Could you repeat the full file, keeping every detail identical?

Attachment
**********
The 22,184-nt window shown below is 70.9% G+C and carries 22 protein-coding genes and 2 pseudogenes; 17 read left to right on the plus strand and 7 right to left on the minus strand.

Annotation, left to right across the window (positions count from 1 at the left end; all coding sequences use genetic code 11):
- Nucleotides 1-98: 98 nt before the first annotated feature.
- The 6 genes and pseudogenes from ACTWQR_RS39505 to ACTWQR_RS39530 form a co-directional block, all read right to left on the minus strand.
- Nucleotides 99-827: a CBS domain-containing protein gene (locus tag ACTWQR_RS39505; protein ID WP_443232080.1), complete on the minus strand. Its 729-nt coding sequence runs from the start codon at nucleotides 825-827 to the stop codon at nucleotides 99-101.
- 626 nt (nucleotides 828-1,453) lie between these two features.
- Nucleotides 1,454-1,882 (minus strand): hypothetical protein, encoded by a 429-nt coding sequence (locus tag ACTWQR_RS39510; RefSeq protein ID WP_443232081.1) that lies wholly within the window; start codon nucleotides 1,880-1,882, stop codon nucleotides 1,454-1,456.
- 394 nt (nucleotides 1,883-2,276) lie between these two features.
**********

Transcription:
The 22,184-nt window shown below is 70.9% G+C and carries 22 protein-coding genes and 2 pseudogenes; 17 read left to right on the plus strand and 7 right to left on the minus strand.

Annotation, left to right across the window (positions count from 1 at the left end; all coding sequences use genetic code 11):
- Nucleotides 1-98: 98 nt before the first annotated feature.
- The 6 genes and pseudogenes from ACTWQR_RS39505 to ACTWQR_RS39530 form a co-directional block, all read right to left on the minus strand.
- Nucleotides 99-827: a CBS domain-containing protein gene (locus tag ACTWQR_RS39505; protein ID WP_443232080.1), complete on the minus strand. Its 729-nt coding sequence runs from the start codon at nucleotides 825-827 to the stop codon at nucleotides 99-101.
- 626 nt (nucleotides 828-1,453) lie between these two features.
- Nucleotides 1,454-1,882 (minus strand): hypothetical protein, encoded by a 429-nt coding sequence (locus tag ACTWQR_RS39510; RefSeq protein ID WP_443232081.1) that lies wholly within the window; start codon nucleotides 1,880-1,882, stop codon nucleotides 1,454-1,456.
- 394 nt (nucleotides 1,883-2,276) lie between these two features.